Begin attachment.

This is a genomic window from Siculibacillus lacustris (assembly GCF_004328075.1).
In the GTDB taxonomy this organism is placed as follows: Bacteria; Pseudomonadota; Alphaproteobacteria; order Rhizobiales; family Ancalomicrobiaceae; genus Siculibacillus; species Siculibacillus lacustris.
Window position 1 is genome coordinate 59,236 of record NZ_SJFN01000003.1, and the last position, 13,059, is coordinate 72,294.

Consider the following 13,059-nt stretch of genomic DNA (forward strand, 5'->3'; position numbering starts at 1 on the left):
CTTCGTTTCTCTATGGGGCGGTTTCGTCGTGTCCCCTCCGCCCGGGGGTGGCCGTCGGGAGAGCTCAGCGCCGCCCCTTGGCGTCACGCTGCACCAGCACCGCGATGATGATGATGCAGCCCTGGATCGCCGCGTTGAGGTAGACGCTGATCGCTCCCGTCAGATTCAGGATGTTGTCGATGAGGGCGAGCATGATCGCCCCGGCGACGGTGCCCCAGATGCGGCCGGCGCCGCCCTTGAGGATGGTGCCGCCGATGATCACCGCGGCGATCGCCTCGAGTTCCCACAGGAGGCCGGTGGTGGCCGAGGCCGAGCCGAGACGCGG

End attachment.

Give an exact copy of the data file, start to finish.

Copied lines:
This is a genomic window from Siculibacillus lacustris (assembly GCF_004328075.1).
In the GTDB taxonomy this organism is placed as follows: Bacteria; Pseudomonadota; Alphaproteobacteria; order Rhizobiales; family Ancalomicrobiaceae; genus Siculibacillus; species Siculibacillus lacustris.
Window position 1 is genome coordinate 59,236 of record NZ_SJFN01000003.1, and the last position, 13,059, is coordinate 72,294.

Consider the following 13,059-nt stretch of genomic DNA (forward strand, 5'->3'; position numbering starts at 1 on the left):
CTTCGTTTCTCTATGGGGCGGTTTCGTCGTGTCCCCTCCGCCCGGGGGTGGCCGTCGGGAGAGCTCAGCGCCGCCCCTTGGCGTCACGCTGCACCAGCACCGCGATGATGATGATGCAGCCCTGGATCGCCGCGTTGAGGTAGACGCTGATCGCTCCCGTCAGATTCAGGATGTTGTCGATGAGGGCGAGCATGATCGCCCCGGCGACGGTGCCCCAGATGCGGCCGGCGCCGCCCTTGAGGATGGTGCCGCCGATGATCACCGCGGCGATCGCCTCGAGTTCCCACAGGAGGCCGGTGGTGGCCGAGGCCGAGCCGAGACGCGG